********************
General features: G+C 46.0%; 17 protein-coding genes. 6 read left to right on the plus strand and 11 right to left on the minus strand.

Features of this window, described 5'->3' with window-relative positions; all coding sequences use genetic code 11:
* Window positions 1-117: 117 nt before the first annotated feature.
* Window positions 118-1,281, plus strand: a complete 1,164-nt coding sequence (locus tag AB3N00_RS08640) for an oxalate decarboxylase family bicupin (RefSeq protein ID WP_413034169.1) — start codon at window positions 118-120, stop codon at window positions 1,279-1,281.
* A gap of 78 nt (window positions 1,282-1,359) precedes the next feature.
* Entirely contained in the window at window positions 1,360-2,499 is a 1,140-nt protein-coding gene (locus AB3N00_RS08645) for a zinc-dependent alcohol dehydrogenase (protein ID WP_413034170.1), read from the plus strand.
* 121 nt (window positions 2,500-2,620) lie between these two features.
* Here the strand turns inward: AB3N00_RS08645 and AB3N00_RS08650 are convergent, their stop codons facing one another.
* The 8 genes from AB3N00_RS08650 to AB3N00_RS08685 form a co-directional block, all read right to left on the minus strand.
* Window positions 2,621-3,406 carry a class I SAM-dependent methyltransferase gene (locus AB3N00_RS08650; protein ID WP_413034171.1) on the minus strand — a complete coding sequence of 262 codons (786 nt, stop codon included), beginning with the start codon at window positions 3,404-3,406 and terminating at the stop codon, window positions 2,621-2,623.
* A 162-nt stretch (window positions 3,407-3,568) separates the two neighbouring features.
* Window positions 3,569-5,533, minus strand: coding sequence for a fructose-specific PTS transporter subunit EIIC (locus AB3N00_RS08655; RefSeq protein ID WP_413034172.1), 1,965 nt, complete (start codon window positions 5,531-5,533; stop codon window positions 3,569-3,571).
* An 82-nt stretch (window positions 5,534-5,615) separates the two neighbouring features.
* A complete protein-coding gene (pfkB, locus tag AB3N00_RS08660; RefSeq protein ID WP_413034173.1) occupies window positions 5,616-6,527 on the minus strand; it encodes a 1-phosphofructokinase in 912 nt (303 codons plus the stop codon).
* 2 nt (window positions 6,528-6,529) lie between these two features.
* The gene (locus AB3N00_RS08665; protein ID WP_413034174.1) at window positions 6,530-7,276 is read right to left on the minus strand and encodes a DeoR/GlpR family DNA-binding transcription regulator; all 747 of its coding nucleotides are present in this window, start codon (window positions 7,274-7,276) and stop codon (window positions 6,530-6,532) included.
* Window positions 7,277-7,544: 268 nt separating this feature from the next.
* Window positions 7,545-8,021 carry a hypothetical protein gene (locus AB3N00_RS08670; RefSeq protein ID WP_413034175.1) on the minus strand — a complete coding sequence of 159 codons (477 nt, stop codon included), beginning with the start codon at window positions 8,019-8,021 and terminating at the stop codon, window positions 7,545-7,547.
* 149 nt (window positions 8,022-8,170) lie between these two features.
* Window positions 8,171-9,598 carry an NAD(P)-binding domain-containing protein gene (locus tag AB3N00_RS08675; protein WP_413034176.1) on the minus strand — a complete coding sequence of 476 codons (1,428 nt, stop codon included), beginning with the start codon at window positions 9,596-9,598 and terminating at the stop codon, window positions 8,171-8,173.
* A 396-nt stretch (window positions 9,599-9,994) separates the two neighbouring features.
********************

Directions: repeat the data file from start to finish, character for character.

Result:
General features: G+C 46.0%; 17 protein-coding genes. 6 read left to right on the plus strand and 11 right to left on the minus strand.

Features of this window, described 5'->3' with window-relative positions; all coding sequences use genetic code 11:
* Window positions 1-117: 117 nt before the first annotated feature.
* Window positions 118-1,281, plus strand: a complete 1,164-nt coding sequence (locus tag AB3N00_RS08640) for an oxalate decarboxylase family bicupin (RefSeq protein ID WP_413034169.1) — start codon at window positions 118-120, stop codon at window positions 1,279-1,281.
* A gap of 78 nt (window positions 1,282-1,359) precedes the next feature.
* Entirely contained in the window at window positions 1,360-2,499 is a 1,140-nt protein-coding gene (locus AB3N00_RS08645) for a zinc-dependent alcohol dehydrogenase (protein ID WP_413034170.1), read from the plus strand.
* 121 nt (window positions 2,500-2,620) lie between these two features.
* Here the strand turns inward: AB3N00_RS08645 and AB3N00_RS08650 are convergent, their stop codons facing one another.
* The 8 genes from AB3N00_RS08650 to AB3N00_RS08685 form a co-directional block, all read right to left on the minus strand.
* Window positions 2,621-3,406 carry a class I SAM-dependent methyltransferase gene (locus AB3N00_RS08650; protein ID WP_413034171.1) on the minus strand — a complete coding sequence of 262 codons (786 nt, stop codon included), beginning with the start codon at window positions 3,404-3,406 and terminating at the stop codon, window positions 2,621-2,623.
* A 162-nt stretch (window positions 3,407-3,568) separates the two neighbouring features.
* Window positions 3,569-5,533, minus strand: coding sequence for a fructose-specific PTS transporter subunit EIIC (locus AB3N00_RS08655; RefSeq protein ID WP_413034172.1), 1,965 nt, complete (start codon window positions 5,531-5,533; stop codon window positions 3,569-3,571).
* An 82-nt stretch (window positions 5,534-5,615) separates the two neighbouring features.
* A complete protein-coding gene (pfkB, locus tag AB3N00_RS08660; RefSeq protein ID WP_413034173.1) occupies window positions 5,616-6,527 on the minus strand; it encodes a 1-phosphofructokinase in 912 nt (303 codons plus the stop codon).
* 2 nt (window positions 6,528-6,529) lie between these two features.
* The gene (locus AB3N00_RS08665; protein ID WP_413034174.1) at window positions 6,530-7,276 is read right to left on the minus strand and encodes a DeoR/GlpR family DNA-binding transcription regulator; all 747 of its coding nucleotides are present in this window, start codon (window positions 7,274-7,276) and stop codon (window positions 6,530-6,532) included.
* Window positions 7,277-7,544: 268 nt separating this feature from the next.
* Window positions 7,545-8,021 carry a hypothetical protein gene (locus AB3N00_RS08670; RefSeq protein ID WP_413034175.1) on the minus strand — a complete coding sequence of 159 codons (477 nt, stop codon included), beginning with the start codon at window positions 8,019-8,021 and terminating at the stop codon, window positions 7,545-7,547.
* 149 nt (window positions 8,022-8,170) lie between these two features.
* Window positions 8,171-9,598 carry an NAD(P)-binding domain-containing protein gene (locus tag AB3N00_RS08675; protein WP_413034176.1) on the minus strand — a complete coding sequence of 476 codons (1,428 nt, stop codon included), beginning with the start codon at window positions 9,596-9,598 and terminating at the stop codon, window positions 8,171-8,173.
* A 396-nt stretch (window positions 9,599-9,994) separates the two neighbouring features.